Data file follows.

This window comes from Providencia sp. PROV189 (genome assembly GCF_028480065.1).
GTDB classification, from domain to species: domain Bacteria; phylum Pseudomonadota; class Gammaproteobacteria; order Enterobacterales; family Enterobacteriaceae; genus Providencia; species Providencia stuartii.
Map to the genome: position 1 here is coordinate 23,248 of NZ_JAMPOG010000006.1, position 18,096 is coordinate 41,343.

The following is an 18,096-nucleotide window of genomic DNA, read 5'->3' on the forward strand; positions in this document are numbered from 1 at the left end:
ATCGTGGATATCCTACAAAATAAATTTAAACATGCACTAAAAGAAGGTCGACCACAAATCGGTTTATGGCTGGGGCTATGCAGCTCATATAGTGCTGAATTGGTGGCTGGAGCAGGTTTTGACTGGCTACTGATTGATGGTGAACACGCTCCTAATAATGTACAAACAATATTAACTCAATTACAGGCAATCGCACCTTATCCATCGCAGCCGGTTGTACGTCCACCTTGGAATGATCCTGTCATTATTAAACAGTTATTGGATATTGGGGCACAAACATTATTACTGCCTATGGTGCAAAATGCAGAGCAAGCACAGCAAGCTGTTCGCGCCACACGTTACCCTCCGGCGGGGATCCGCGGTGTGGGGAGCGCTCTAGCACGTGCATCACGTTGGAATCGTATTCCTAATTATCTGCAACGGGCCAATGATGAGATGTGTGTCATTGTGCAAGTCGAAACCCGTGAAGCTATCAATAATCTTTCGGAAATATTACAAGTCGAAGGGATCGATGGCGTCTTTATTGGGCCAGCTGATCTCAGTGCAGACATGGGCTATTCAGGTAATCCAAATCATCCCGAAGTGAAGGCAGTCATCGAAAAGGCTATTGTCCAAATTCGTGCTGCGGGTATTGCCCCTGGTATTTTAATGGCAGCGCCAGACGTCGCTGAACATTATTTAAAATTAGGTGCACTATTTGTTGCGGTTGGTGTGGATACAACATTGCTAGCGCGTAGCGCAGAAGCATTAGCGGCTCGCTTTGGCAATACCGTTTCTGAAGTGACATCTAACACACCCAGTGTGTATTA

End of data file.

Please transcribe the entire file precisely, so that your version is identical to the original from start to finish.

This window comes from Providencia sp. PROV189 (genome assembly GCF_028480065.1).
GTDB classification, from domain to species: domain Bacteria; phylum Pseudomonadota; class Gammaproteobacteria; order Enterobacterales; family Enterobacteriaceae; genus Providencia; species Providencia stuartii.
Map to the genome: position 1 here is coordinate 23,248 of NZ_JAMPOG010000006.1, position 18,096 is coordinate 41,343.

The following is an 18,096-nucleotide window of genomic DNA, read 5'->3' on the forward strand; positions in this document are numbered from 1 at the left end:
ATCGTGGATATCCTACAAAATAAATTTAAACATGCACTAAAAGAAGGTCGACCACAAATCGGTTTATGGCTGGGGCTATGCAGCTCATATAGTGCTGAATTGGTGGCTGGAGCAGGTTTTGACTGGCTACTGATTGATGGTGAACACGCTCCTAATAATGTACAAACAATATTAACTCAATTACAGGCAATCGCACCTTATCCATCGCAGCCGGTTGTACGTCCACCTTGGAATGATCCTGTCATTATTAAACAGTTATTGGATATTGGGGCACAAACATTATTACTGCCTATGGTGCAAAATGCAGAGCAAGCACAGCAAGCTGTTCGCGCCACACGTTACCCTCCGGCGGGGATCCGCGGTGTGGGGAGCGCTCTAGCACGTGCATCACGTTGGAATCGTATTCCTAATTATCTGCAACGGGCCAATGATGAGATGTGTGTCATTGTGCAAGTCGAAACCCGTGAAGCTATCAATAATCTTTCGGAAATATTACAAGTCGAAGGGATCGATGGCGTCTTTATTGGGCCAGCTGATCTCAGTGCAGACATGGGCTATTCAGGTAATCCAAATCATCCCGAAGTGAAGGCAGTCATCGAAAAGGCTATTGTCCAAATTCGTGCTGCGGGTATTGCCCCTGGTATTTTAATGGCAGCGCCAGACGTCGCTGAACATTATTTAAAATTAGGTGCACTATTTGTTGCGGTTGGTGTGGATACAACATTGCTAGCGCGTAGCGCAGAAGCATTAGCGGCTCGCTTTGGCAATACCGTTTCTGAAGTGACATCTAACACACCCAGTGTGTATTA